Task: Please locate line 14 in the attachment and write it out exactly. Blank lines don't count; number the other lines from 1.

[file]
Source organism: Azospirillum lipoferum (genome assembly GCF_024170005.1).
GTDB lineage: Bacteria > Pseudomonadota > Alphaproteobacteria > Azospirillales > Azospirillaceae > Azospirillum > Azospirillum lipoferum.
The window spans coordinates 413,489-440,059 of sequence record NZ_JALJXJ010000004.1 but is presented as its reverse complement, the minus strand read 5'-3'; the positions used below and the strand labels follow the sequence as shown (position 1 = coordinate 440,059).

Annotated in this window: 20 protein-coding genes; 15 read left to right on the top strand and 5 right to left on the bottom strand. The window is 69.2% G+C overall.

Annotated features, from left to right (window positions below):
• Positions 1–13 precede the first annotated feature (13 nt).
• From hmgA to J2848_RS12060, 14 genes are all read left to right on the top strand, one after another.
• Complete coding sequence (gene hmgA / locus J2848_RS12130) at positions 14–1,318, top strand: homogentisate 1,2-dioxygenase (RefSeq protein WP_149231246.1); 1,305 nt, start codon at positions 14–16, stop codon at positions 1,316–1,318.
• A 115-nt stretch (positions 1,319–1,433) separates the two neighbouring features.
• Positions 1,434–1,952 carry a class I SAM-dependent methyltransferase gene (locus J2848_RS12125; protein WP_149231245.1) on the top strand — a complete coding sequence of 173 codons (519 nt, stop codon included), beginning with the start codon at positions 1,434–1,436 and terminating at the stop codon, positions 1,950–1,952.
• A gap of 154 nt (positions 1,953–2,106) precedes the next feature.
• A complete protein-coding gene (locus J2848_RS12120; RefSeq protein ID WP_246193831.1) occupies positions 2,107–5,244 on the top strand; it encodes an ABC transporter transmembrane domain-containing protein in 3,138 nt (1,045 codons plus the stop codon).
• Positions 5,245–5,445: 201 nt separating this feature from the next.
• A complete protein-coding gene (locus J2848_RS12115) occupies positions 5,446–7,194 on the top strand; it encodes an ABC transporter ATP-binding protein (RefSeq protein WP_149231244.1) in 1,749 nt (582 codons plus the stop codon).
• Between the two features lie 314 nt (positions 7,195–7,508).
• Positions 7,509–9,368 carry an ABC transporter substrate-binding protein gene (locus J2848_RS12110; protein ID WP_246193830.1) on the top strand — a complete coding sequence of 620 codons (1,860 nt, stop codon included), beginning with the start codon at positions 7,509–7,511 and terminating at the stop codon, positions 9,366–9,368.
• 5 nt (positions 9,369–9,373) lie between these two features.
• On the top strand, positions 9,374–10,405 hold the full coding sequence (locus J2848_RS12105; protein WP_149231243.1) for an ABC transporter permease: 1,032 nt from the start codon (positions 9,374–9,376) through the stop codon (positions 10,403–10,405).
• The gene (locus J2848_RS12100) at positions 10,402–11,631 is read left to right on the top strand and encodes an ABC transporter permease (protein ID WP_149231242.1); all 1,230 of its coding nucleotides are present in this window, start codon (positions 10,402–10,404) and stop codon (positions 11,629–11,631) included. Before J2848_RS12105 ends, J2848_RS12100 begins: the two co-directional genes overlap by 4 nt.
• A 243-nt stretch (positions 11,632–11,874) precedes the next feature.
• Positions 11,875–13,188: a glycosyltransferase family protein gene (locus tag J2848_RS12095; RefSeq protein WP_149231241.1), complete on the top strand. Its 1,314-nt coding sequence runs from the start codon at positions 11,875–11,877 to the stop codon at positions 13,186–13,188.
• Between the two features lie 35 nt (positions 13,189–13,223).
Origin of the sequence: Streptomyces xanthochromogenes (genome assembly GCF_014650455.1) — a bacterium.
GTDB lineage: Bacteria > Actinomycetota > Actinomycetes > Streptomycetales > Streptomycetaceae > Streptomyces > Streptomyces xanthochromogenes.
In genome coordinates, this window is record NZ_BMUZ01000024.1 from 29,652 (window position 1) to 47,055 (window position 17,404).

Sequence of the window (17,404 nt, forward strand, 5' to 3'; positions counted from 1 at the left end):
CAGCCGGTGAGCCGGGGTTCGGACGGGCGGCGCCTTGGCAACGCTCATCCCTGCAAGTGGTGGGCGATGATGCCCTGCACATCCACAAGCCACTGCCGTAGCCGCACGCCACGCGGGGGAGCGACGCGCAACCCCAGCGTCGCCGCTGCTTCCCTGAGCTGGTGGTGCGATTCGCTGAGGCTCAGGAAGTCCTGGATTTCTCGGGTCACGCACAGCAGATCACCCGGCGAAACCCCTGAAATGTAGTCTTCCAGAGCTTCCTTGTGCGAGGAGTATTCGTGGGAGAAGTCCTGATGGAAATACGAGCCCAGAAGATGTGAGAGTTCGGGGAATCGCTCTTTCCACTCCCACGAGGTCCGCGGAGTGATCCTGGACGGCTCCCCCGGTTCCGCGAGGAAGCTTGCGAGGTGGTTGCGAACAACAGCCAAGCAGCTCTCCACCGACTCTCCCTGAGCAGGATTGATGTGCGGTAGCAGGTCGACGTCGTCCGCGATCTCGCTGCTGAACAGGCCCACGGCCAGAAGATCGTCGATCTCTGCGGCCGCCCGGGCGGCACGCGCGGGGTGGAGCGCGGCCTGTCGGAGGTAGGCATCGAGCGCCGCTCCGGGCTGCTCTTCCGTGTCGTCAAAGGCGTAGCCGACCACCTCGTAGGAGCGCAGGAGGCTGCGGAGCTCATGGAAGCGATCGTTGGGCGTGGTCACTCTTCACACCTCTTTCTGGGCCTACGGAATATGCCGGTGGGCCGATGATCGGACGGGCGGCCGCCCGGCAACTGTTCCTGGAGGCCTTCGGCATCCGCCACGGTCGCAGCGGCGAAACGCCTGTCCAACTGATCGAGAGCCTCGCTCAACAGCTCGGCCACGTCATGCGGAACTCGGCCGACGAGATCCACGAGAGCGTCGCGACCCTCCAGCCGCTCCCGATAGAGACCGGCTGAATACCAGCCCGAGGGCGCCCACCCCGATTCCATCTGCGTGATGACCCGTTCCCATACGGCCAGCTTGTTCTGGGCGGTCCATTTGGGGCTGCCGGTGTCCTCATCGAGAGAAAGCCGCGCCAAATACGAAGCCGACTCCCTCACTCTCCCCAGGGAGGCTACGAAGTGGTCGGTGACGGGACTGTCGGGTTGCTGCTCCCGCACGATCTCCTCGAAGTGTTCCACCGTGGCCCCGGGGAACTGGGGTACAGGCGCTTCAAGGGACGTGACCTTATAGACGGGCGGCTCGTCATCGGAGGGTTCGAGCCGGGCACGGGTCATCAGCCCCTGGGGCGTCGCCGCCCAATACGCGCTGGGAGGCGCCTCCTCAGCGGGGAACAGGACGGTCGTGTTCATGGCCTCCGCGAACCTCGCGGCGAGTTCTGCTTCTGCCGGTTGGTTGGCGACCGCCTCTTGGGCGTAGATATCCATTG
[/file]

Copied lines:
• A complete protein-coding gene (locus J2848_RS12115) occupies positions 5,446–7,194 on the top strand; it encodes an ABC transporter ATP-binding protein (RefSeq protein WP_149231244.1) in 1,749 nt (582 codons plus the stop codon).